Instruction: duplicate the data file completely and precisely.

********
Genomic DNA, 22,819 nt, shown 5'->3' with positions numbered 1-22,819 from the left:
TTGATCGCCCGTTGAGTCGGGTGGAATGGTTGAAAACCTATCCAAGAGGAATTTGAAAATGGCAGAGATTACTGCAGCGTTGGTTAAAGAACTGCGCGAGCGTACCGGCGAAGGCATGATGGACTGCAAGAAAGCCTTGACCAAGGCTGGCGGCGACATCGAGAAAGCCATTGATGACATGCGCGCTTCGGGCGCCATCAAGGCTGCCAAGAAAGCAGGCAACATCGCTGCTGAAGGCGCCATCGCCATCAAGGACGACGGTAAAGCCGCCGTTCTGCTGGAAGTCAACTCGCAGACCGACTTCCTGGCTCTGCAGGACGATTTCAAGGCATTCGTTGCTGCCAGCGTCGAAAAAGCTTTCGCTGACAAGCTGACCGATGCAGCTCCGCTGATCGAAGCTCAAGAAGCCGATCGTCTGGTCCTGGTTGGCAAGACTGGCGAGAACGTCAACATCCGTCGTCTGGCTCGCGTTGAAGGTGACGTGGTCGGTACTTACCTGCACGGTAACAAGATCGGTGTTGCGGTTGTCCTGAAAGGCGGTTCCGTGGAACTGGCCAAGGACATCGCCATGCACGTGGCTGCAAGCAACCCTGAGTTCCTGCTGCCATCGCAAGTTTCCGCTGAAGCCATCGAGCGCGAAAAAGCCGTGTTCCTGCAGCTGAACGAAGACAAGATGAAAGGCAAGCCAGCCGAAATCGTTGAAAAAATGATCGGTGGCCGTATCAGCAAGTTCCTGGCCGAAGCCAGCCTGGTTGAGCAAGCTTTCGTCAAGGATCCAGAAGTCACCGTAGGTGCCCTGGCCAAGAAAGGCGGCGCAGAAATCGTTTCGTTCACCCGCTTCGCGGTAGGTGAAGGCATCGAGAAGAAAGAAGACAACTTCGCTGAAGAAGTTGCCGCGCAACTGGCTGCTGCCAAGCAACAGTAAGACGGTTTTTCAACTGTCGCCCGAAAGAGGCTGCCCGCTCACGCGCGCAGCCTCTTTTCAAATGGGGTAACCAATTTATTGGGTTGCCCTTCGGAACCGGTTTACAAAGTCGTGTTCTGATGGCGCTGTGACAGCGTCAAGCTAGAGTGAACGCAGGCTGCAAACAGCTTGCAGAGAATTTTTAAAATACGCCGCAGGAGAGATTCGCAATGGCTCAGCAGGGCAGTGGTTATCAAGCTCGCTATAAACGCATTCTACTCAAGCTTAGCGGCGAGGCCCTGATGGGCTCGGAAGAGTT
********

Genomic DNA, 22,819 nt, shown 5'->3' with positions numbered 1-22,819 from the left:
TTGATCGCCCGTTGAGTCGGGTGGAATGGTTGAAAACCTATCCAAGAGGAATTTGAAAATGGCAGAGATTACTGCAGCGTTGGTTAAAGAACTGCGCGAGCGTACCGGCGAAGGCATGATGGACTGCAAGAAAGCCTTGACCAAGGCTGGCGGCGACATCGAGAAAGCCATTGATGACATGCGCGCTTCGGGCGCCATCAAGGCTGCCAAGAAAGCAGGCAACATCGCTGCTGAAGGCGCCATCGCCATCAAGGACGACGGTAAAGCCGCCGTTCTGCTGGAAGTCAACTCGCAGACCGACTTCCTGGCTCTGCAGGACGATTTCAAGGCATTCGTTGCTGCCAGCGTCGAAAAAGCTTTCGCTGACAAGCTGACCGATGCAGCTCCGCTGATCGAAGCTCAAGAAGCCGATCGTCTGGTCCTGGTTGGCAAGACTGGCGAGAACGTCAACATCCGTCGTCTGGCTCGCGTTGAAGGTGACGTGGTCGGTACTTACCTGCACGGTAACAAGATCGGTGTTGCGGTTGTCCTGAAAGGCGGTTCCGTGGAACTGGCCAAGGACATCGCCATGCACGTGGCTGCAAGCAACCCTGAGTTCCTGCTGCCATCGCAAGTTTCCGCTGAAGCCATCGAGCGCGAAAAAGCCGTGTTCCTGCAGCTGAACGAAGACAAGATGAAAGGCAAGCCAGCCGAAATCGTTGAAAAAATGATCGGTGGCCGTATCAGCAAGTTCCTGGCCGAAGCCAGCCTGGTTGAGCAAGCTTTCGTCAAGGATCCAGAAGTCACCGTAGGTGCCCTGGCCAAGAAAGGCGGCGCAGAAATCGTTTCGTTCACCCGCTTCGCGGTAGGTGAAGGCATCGAGAAGAAAGAAGACAACTTCGCTGAAGAAGTTGCCGCGCAACTGGCTGCTGCCAAGCAACAGTAAGACGGTTTTTCAACTGTCGCCCGAAAGAGGCTGCCCGCTCACGCGCGCAGCCTCTTTTCAAATGGGGTAACCAATTTATTGGGTTGCCCTTCGGAACCGGTTTACAAAGTCGTGTTCTGATGGCGCTGTGACAGCGTCAAGCTAGAGTGAACGCAGGCTGCAAACAGCTTGCAGAGAATTTTTAAAATACGCCGCAGGAGAGATTCGCAATGGCTCAGCAGGGCAGTGGTTATCAAGCTCGCTATAAACGCATTCTACTCAAGCTTAGCGGCGAGGCCCTGATGGGCTCGGAAGAGTT